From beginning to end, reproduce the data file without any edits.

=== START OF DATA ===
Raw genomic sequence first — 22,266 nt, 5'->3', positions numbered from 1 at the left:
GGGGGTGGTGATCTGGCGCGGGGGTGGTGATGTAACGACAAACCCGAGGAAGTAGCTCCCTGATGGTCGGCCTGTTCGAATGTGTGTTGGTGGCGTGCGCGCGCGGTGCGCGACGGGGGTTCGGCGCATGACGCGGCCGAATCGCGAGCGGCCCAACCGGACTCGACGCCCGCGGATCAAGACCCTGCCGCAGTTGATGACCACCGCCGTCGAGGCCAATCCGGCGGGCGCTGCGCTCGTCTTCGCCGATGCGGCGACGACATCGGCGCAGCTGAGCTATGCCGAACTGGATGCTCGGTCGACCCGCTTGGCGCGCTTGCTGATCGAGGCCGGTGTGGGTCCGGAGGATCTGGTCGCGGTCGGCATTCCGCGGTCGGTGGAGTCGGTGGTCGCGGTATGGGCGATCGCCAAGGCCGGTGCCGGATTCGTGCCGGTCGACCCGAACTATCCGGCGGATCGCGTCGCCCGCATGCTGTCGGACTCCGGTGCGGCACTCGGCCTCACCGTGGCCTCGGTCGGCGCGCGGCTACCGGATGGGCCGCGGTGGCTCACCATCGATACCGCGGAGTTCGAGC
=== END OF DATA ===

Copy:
Raw genomic sequence first — 22,266 nt, 5'->3', positions numbered from 1 at the left:
GGGGGTGGTGATCTGGCGCGGGGGTGGTGATGTAACGACAAACCCGAGGAAGTAGCTCCCTGATGGTCGGCCTGTTCGAATGTGTGTTGGTGGCGTGCGCGCGCGGTGCGCGACGGGGGTTCGGCGCATGACGCGGCCGAATCGCGAGCGGCCCAACCGGACTCGACGCCCGCGGATCAAGACCCTGCCGCAGTTGATGACCACCGCCGTCGAGGCCAATCCGGCGGGCGCTGCGCTCGTCTTCGCCGATGCGGCGACGACATCGGCGCAGCTGAGCTATGCCGAACTGGATGCTCGGTCGACCCGCTTGGCGCGCTTGCTGATCGAGGCCGGTGTGGGTCCGGAGGATCTGGTCGCGGTCGGCATTCCGCGGTCGGTGGAGTCGGTGGTCGCGGTATGGGCGATCGCCAAGGCCGGTGCCGGATTCGTGCCGGTCGACCCGAACTATCCGGCGGATCGCGTCGCCCGCATGCTGTCGGACTCCGGTGCGGCACTCGGCCTCACCGTGGCCTCGGTCGGCGCGCGGCTACCGGATGGGCCGCGGTGGCTCACCATCGATACCGCGGAGTTCGAGC